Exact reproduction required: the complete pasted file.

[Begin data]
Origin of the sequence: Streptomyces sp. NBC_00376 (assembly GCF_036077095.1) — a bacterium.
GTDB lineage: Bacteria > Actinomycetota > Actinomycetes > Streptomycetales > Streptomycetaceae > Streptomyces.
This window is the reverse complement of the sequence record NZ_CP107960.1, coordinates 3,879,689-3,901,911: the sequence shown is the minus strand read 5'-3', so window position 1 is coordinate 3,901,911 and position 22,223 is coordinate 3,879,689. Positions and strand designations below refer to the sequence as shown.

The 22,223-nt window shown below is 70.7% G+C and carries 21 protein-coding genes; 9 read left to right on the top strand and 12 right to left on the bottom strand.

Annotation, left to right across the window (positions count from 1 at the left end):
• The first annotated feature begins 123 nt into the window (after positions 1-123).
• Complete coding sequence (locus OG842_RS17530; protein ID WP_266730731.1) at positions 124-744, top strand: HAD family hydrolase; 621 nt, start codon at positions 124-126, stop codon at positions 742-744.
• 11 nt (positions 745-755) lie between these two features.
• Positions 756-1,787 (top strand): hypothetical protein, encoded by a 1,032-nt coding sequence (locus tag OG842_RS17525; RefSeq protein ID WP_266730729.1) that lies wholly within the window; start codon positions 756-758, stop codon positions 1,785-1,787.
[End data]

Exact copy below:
Origin of the sequence: Streptomyces sp. NBC_00376 (assembly GCF_036077095.1) — a bacterium.
GTDB lineage: Bacteria > Actinomycetota > Actinomycetes > Streptomycetales > Streptomycetaceae > Streptomyces.
This window is the reverse complement of the sequence record NZ_CP107960.1, coordinates 3,879,689-3,901,911: the sequence shown is the minus strand read 5'-3', so window position 1 is coordinate 3,901,911 and position 22,223 is coordinate 3,879,689. Positions and strand designations below refer to the sequence as shown.

The 22,223-nt window shown below is 70.7% G+C and carries 21 protein-coding genes; 9 read left to right on the top strand and 12 right to left on the bottom strand.

Annotation, left to right across the window (positions count from 1 at the left end):
• The first annotated feature begins 123 nt into the window (after positions 1-123).
• Complete coding sequence (locus OG842_RS17530; protein ID WP_266730731.1) at positions 124-744, top strand: HAD family hydrolase; 621 nt, start codon at positions 124-126, stop codon at positions 742-744.
• 11 nt (positions 745-755) lie between these two features.
• Positions 756-1,787 (top strand): hypothetical protein, encoded by a 1,032-nt coding sequence (locus tag OG842_RS17525; RefSeq protein ID WP_266730729.1) that lies wholly within the window; start codon positions 756-758, stop codon positions 1,785-1,787.